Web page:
All in all, my father was a good man, I wish to see him again today although his face is in every single artifact of mine.


Prisoner No. 12 has been fasting two days straight now. He’s been running on water all this while and has been listening to the Architect of Our Dear Penitentiary:

The only way the world can be changed is by understanding it first. Some miss the point of this and are impatient to change the world with their meager understandings. Others get this point too much and keep exploring and understanding, never progressing to the next for their work to be of any material significance. My father was a distinct example of the latter type. I have the same trait to an equal or greater degree and it is the reason I rather take to building than anything that can have significant, almost cataclysmic, impact on the world.


Prisoner No. 12 listens in on the program Officer watches in the corridor on his little device. A little girl mentions ‘brain’ while her male playmate says ‘mind’ when they speak. No. 12 scribbles in his hand some thoughts. One wonders how much can go onto the limited space of a palm, won’t he have to write over what he writes? Layers of words:

The matter of consciousness or mind as an epiphenomenon of the brain stemsĀ  from the perspective assumed. The believers in this theory are mainly materialists who cannot accept the existence of something they cannot perceive through their 5 senses. For the most part, this matters little until they posit that it therefore means that mind is not real. It always beats me that they can somehow accept the validity of their percepts which are operations of mind but not mind itself. Why accept the skin but the animal? Is it just a matter of convenience or a valid limitation of perceptive scope?

A basic and universally accessible example is Memory. Memory founds much of what we call Consciousness and especially volitional thinking or rationality. A man like Paul Sollier pioneered quite adeptly in this area and his work shows the premium placed on materialism. That changes occur at the cell membranes of neurons in memory and so forth; theories still very alive today albeit varied. What they suggest is failing this theory, they will start to call on explanations involving webs across space invisible to the naked eye connected into our brains that keep us in tune with the cosmos. This is especially so because they will wish to circumvent the issue of the extraordinarily indubitable accuracy of imagination whose examples abound in Astronomy and Leonardo da Vinci. All in an attempt to tell us that mind or consciousness is not real but its products, the sensible things, are.


Prisoner No. 12 is lent one of the tapes of the Architect of Our Dear Penitentiary by Officer. Owing to his ban from the library, this is the only way he can get access to the tape. They were tapes he recorded as journals, from what No. 12 hears; they were extemporaneous but no one believes that. Anyway, Architect has such a drag in his speech like someone who is perpetually dreaming, it is impossible to not notice. In truth, it is a good clue to go on but don’t people ignore the possibility of the impossible:

Any true philosopher, that is, one who is honest with himself, will end up having to change for the sake of the philosophy he creates. It happens because he makes the philosophy not for himself but for the society (town, city, state, world). To do this, he has to efface himself and take into account the myriad factors that allow propriety, that is, promote the continuity of the society. Unless he wishes not social participation for himself, he has to change on account of this philosophy. It thus ceases to be a personal philosophy – even though it is always going to be personal due to he being the originator – and becomes social.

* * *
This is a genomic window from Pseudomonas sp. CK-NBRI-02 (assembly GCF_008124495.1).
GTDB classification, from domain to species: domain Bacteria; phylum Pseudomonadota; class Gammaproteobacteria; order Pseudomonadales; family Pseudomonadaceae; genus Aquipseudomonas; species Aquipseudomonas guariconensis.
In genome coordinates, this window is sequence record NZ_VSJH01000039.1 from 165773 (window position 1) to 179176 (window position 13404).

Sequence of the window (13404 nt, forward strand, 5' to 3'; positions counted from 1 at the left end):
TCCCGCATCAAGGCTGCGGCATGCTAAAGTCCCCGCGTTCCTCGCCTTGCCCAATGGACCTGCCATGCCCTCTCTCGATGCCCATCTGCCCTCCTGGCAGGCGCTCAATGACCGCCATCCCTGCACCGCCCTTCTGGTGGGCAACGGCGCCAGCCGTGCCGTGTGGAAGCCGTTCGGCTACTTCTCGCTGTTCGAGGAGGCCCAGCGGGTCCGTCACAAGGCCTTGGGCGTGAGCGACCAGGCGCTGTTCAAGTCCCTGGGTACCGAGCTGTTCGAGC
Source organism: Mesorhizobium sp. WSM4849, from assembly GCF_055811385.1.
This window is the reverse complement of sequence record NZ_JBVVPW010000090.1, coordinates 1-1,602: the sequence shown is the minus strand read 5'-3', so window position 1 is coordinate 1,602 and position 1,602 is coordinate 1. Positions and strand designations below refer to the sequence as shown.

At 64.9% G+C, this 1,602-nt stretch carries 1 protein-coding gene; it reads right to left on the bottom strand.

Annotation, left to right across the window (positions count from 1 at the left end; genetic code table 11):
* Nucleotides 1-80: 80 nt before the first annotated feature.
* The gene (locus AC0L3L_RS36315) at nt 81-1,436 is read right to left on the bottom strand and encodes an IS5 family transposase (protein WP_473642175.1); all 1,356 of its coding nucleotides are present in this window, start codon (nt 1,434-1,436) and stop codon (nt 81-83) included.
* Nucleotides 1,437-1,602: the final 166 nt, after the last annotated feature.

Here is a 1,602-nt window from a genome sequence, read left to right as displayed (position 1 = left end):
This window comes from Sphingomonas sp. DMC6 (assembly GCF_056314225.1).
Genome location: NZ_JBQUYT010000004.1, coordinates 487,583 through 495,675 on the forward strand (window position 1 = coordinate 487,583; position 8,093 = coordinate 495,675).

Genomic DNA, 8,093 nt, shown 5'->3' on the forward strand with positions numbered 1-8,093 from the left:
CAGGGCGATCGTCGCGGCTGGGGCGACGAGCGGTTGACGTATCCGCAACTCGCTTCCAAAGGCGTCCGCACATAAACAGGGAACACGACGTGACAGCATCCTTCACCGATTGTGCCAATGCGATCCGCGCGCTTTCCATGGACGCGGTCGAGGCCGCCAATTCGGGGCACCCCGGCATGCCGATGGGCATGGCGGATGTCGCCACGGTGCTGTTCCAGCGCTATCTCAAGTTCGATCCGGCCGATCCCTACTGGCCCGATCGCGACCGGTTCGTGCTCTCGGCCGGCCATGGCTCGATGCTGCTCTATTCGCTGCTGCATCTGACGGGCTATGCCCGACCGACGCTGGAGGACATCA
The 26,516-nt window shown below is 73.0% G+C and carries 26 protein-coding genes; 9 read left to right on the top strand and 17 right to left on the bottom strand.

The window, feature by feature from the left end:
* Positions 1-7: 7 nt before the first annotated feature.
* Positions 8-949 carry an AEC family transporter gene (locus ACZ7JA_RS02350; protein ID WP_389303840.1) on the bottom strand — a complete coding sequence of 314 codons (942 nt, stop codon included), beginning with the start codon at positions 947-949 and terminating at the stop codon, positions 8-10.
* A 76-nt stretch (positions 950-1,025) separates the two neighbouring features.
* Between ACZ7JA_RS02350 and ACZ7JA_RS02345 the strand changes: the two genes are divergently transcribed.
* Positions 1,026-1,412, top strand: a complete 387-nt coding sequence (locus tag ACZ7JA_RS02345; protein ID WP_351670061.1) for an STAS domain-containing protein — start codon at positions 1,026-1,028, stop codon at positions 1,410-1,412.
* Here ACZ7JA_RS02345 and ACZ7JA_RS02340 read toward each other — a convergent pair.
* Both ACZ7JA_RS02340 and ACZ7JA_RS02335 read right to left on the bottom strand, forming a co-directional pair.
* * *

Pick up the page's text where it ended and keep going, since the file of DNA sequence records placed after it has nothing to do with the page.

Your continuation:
It is important not to forget that any social philosophy eventually involves individual philosophy for it is among the myriad factors of society. Philosophy is nothing easy.

This I think is AN acme of love. The philosopher loves so much that he seeks to improve his relation with others (as a unit) and loves others so much that he seeks to improve their relations with each other. Also the philosopher loves individuals (himself included) so much that he gives them more to do, makes it difficult, to participate in society. And difficulty always works the same: unless there is loss of hope, effort is put in to endure the distressing situation. And as the level of difficulty is approximated by the persons abilities, the person improves – this is simply called Adaptation.

Philosophy is nothing easy.


Prisoner No. 12 encounters a portrait of the Architect of Our Dear Penitentiary watching two dogs fight, with the signature caption to the right side of the picture. It reads:

The point to cultural relativism was to not “throw the baby out with the bathwater” but this has been missed evidently. Cultural relativism is supposed to even out the landscape so every culture is appreciated for its own value. Something like a bazaar or a buffet really – a linear arrangement from primitive to advanced or evil to good helps only partially. By this, it is possible for one to pick out what is best or what is good in one culture and synthesize or integrate it with ones own. This obviously presents challenges because as soon as an encultured person judges, he prejudges so can best really be best? This presupposes that globalization which is a force for progressively increasing the spectrum of life viewed by whole man will be slow, that is, given all this resistance. Withal, it will happen given that man is such an impressionable creature and if not all of a culture, some of a culture will be attracted. And if they are not voluntarily, they will be involuntarily and this is usually the case where it is a matter of life or death of that particular resisting culture.